By Raising Children Network
Pinterest
Print Email
 
  • Sometimes rituals or routines need to change to accommodate young children as they grow up.
  • If something isn’t working any more, why not let your child suggest an alternative?
  • Family meetings or chats can be a good time to discuss changes that involve the whole family.

When things change a lot, some rituals and routines might need to change too. Maybe your son no longer wants to be kissed goodbye in the schoolyard or your daughter wants to read her own bedtime stories. Bedtime could be getting later and later as your child gets older, or you might be about to have another baby. You and your partner might separate, or you might meet a new partner who becomes part of your life. 

Being open to changing your family’s existing rituals and routines or suggesting new ones is a good idea as family needs change over time.

Although you may love baking cakes with your son on Saturday afternoons, he may want to hang out with his friends. Talk with him about what he’d enjoy doing with you instead. Be ready to try new ways of spending time together.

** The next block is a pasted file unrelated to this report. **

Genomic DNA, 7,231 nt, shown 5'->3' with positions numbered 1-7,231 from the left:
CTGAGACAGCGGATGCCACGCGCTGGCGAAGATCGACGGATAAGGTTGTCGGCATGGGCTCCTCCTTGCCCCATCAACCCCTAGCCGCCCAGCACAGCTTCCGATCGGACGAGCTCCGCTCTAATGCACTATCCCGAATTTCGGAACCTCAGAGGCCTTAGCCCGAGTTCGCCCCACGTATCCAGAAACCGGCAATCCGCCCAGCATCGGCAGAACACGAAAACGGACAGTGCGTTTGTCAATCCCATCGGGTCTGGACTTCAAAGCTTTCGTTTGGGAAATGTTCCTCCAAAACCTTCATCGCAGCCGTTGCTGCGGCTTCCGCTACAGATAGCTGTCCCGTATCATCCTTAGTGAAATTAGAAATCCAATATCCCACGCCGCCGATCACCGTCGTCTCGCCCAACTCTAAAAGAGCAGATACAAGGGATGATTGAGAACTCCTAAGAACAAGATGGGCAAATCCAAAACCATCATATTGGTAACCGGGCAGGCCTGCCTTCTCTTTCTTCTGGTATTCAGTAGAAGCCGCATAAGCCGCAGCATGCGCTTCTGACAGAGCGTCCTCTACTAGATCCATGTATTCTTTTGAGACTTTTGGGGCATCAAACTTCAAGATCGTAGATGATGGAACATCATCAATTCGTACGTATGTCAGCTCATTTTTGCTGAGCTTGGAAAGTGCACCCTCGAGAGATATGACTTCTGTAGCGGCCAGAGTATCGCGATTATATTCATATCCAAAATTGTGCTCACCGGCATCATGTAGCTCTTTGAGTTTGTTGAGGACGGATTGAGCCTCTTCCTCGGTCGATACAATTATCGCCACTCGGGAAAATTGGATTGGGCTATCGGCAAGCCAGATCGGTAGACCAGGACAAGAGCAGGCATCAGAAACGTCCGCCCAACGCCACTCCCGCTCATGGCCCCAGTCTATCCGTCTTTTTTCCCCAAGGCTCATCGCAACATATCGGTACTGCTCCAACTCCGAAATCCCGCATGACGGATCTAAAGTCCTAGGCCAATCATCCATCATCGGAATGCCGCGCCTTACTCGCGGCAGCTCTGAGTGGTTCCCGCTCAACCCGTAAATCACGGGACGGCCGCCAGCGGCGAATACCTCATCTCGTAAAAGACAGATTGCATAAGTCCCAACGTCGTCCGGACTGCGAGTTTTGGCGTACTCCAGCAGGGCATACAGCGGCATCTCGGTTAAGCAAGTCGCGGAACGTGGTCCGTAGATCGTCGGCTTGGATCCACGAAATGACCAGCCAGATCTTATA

Letting go when things don't work anymore will keep you and your family closer than if you force a family tradition because you really love it. It might be as simple as agreeing to change pizza night to Sunday instead of Saturday because your children want to go to friends’ houses for sleepovers.

Sometimes it might involve a complete rethink. Maybe your children want to have their birthday party with friends instead of family. Finding a compromise that works for you and your children, like agreeing to parties for friends every second year, might suit you better.

If a tradition the whole family used to enjoy isn’t working, you can ask your children to come up with other ideas, and put forward a few suggestions of your own. You can also set some parameters if you want, like:

  • the maximum the activity can cost
  • how often the activity occurs
  • which night or day is best for you all.
  • Add to favourites
  • Create pdf
  • Print
  • Email
 
 
 
  • Last Reviewed 15-05-2006